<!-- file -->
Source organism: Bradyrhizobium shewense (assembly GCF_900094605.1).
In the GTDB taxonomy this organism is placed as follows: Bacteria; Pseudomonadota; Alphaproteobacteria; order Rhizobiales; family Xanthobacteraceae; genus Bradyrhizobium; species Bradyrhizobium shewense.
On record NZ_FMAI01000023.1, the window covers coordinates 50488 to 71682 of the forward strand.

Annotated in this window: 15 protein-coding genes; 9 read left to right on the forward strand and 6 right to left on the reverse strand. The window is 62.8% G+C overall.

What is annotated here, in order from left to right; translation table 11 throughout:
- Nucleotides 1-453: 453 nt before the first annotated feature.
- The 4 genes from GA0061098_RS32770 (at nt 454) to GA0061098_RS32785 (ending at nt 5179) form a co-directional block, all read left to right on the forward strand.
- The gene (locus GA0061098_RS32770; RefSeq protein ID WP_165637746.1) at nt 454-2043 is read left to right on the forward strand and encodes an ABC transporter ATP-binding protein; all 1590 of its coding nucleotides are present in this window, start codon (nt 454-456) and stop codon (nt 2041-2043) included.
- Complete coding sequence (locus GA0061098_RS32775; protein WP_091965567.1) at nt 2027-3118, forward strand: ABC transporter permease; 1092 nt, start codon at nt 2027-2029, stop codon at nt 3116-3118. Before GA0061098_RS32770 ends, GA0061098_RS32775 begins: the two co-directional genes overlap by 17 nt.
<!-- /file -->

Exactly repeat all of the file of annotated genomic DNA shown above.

Source organism: Bradyrhizobium shewense (assembly GCF_900094605.1).
In the GTDB taxonomy this organism is placed as follows: Bacteria; Pseudomonadota; Alphaproteobacteria; order Rhizobiales; family Xanthobacteraceae; genus Bradyrhizobium; species Bradyrhizobium shewense.
On record NZ_FMAI01000023.1, the window covers coordinates 50488 to 71682 of the forward strand.

Annotated in this window: 15 protein-coding genes; 9 read left to right on the forward strand and 6 right to left on the reverse strand. The window is 62.8% G+C overall.

What is annotated here, in order from left to right; translation table 11 throughout:
- Nucleotides 1-453: 453 nt before the first annotated feature.
- The 4 genes from GA0061098_RS32770 (at nt 454) to GA0061098_RS32785 (ending at nt 5179) form a co-directional block, all read left to right on the forward strand.
- The gene (locus GA0061098_RS32770; RefSeq protein ID WP_165637746.1) at nt 454-2043 is read left to right on the forward strand and encodes an ABC transporter ATP-binding protein; all 1590 of its coding nucleotides are present in this window, start codon (nt 454-456) and stop codon (nt 2041-2043) included.
- Complete coding sequence (locus GA0061098_RS32775; protein WP_091965567.1) at nt 2027-3118, forward strand: ABC transporter permease; 1092 nt, start codon at nt 2027-2029, stop codon at nt 3116-3118. Before GA0061098_RS32770 ends, GA0061098_RS32775 begins: the two co-directional genes overlap by 17 nt.